The princess' usual wardrobe protestations came in the form of simple shift dresses, never wearing anything fit for her high birth. But today, she'd forgone convention altogether, clothed instead in thick trousers and a simple blue waistcoat with silver buttons that shone in the rising light.

"I promised you an adventure today," Lilith explained, leading her back through the kitchens, snatching a few provisions and ignoring the glares from her staff. "And I always keep my promises."

They dodged servants through the castle's side gate, dancing between baskets of vegetables and hulking slabs of meat, diving below a ladder held between two tailored footmen who waved cheerfully at the princess as she and her foundling dashed into the palace stables.

"I want you to meet someone." Lilith took her through rows upon rows of thoroughbred beasts, pale and poised behind locked doors, until they turned a final corner, hidden away. The princess clambered up a pile of hay beside the stall and disappeared inside.

"This," her voice carried from within, "is Stolas."

Sharp whinnying followed and then, with a crash, the gate burst open, revealing a massive, strapping black stallion. Zelda stumbled, startled.

"Whoa there. Easy, boy." Lilith hopped sheepishly down from her equine's back. He calmed, docile as a daisy. She guided Zelda to face him, placing a palm on his silken nose and encouraging her to stroke him slowly. "I take it you haven't ridden before."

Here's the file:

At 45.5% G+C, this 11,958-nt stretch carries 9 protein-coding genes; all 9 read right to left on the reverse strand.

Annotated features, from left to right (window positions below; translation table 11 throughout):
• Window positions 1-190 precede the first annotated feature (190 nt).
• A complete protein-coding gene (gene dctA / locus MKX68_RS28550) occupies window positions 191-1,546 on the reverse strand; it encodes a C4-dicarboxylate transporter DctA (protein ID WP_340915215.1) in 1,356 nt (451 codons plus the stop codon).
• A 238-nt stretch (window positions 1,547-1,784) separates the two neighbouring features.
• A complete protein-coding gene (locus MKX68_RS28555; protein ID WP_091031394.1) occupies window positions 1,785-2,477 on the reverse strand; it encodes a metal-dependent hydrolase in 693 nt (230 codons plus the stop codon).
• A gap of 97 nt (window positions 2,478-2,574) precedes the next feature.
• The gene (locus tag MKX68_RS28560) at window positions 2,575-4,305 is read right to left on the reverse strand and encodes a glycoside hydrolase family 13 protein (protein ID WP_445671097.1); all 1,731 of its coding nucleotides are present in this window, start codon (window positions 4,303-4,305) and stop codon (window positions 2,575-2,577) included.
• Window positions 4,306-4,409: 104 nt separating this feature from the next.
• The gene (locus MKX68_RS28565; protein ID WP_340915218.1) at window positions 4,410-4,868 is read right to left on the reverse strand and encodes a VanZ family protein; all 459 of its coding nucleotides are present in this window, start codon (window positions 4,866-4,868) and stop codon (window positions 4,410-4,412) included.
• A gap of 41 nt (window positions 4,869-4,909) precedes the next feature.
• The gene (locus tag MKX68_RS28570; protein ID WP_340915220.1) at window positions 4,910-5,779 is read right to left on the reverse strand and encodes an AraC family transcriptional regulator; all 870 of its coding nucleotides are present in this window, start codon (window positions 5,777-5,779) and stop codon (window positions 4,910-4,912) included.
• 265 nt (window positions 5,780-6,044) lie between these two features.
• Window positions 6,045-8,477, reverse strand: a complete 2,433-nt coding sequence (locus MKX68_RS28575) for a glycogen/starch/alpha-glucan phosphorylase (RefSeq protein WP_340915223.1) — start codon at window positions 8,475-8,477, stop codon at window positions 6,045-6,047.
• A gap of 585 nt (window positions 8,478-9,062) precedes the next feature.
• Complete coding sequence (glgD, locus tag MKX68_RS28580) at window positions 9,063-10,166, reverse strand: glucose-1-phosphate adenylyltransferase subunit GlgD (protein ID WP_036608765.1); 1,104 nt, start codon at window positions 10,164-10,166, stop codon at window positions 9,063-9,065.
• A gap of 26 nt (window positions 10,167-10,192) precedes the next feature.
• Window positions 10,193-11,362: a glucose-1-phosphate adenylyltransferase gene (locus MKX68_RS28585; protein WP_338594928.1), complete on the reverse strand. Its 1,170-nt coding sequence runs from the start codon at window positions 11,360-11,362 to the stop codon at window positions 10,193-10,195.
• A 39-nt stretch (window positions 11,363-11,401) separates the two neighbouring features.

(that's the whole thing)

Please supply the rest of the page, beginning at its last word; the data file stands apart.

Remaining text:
Zelda shook her head in awe, gazing into the horse's big black eyes.

"You're entering a world of firsts, aren't you, my strange little one?"



Stolas trotted through the bustling market, the townspeople cheering at the sight of their soon-to-be queen. Zelda held Lilith tight around her waist to keep her bearings and her balance. Halfway through their leisurely jaunt, Lilith swung a leg over Stolas' neck and slid down his flank, landing on the uneven cobblestones. She'd spotted two young urchins begging at the baker's bread stand. Reaching them in two short strides, she crouched.

"Hello," she said, smiling as she wiped soot from their button noses. "I'm Lilith. What are your names?"

The pair clutched each other, equal parts frightened and bolstered by her friendliness. The little girl spoke softly.

"I'm Elspeth, and this is Melvin. He doesn’t mean to be rude, he's just very shy."

"It's very nice to meet you, Elspeth and Melvin. Might I treat you two to some lunch?"